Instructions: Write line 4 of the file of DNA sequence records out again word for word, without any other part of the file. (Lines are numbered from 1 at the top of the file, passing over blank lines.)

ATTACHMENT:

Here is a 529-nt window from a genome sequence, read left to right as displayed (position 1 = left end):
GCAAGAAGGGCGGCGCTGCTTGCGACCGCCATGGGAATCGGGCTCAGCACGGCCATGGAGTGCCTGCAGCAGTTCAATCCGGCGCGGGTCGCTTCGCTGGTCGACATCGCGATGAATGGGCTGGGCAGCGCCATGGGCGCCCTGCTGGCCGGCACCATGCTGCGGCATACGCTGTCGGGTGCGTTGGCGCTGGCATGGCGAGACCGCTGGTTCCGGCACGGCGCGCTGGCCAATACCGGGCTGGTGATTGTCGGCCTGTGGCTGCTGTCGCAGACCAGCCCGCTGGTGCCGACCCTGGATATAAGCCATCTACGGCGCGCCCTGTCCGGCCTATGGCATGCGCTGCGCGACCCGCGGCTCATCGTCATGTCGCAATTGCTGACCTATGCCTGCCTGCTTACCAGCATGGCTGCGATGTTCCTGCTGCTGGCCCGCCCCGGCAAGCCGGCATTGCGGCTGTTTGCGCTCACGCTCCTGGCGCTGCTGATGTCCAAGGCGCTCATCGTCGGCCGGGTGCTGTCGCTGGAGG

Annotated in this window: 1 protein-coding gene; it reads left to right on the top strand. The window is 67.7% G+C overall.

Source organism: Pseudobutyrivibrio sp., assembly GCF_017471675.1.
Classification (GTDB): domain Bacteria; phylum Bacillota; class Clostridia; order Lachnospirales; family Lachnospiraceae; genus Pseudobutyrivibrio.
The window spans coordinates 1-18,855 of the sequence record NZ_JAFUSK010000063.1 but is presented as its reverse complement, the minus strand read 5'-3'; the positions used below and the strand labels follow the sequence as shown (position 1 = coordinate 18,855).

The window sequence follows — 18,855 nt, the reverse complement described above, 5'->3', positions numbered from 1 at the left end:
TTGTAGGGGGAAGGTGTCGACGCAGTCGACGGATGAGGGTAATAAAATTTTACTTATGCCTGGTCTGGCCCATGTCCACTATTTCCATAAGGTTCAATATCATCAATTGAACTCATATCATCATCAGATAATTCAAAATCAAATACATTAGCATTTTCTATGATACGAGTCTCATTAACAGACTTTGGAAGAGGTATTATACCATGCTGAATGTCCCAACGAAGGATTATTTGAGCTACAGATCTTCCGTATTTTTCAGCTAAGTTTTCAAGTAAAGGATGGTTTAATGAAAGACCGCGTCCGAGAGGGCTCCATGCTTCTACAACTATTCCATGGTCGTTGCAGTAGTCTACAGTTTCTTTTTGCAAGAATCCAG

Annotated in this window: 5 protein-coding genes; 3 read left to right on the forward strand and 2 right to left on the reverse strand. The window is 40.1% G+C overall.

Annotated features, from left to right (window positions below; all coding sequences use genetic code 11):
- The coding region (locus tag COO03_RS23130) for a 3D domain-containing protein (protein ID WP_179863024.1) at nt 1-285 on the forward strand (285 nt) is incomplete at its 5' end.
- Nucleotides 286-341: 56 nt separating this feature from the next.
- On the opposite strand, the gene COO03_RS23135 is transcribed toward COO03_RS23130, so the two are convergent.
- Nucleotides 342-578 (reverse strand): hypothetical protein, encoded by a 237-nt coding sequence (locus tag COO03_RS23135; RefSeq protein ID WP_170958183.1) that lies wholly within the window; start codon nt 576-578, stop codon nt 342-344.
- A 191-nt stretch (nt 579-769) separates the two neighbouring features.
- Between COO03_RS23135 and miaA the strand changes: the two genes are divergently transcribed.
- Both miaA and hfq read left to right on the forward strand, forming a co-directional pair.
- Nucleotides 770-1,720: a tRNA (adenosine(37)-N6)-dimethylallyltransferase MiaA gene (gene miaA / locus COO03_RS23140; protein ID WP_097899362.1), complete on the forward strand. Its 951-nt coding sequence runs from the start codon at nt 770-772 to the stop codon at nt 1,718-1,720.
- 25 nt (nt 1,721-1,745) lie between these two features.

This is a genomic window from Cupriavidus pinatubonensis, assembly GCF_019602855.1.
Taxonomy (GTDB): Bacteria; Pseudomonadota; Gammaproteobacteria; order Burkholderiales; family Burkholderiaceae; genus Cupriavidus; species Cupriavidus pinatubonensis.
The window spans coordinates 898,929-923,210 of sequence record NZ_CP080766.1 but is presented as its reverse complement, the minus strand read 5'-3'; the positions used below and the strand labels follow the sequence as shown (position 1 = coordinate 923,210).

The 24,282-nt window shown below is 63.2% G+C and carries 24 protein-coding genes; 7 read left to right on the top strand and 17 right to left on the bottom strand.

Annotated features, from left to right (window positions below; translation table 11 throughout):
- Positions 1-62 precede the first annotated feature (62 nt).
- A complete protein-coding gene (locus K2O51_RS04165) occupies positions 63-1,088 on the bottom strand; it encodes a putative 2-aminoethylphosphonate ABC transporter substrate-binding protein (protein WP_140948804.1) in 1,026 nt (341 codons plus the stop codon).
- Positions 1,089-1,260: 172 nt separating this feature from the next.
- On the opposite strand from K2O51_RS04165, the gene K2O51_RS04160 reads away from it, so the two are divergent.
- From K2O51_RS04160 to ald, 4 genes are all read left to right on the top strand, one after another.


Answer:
Source organism: Pseudobutyrivibrio sp., assembly GCF_017471675.1.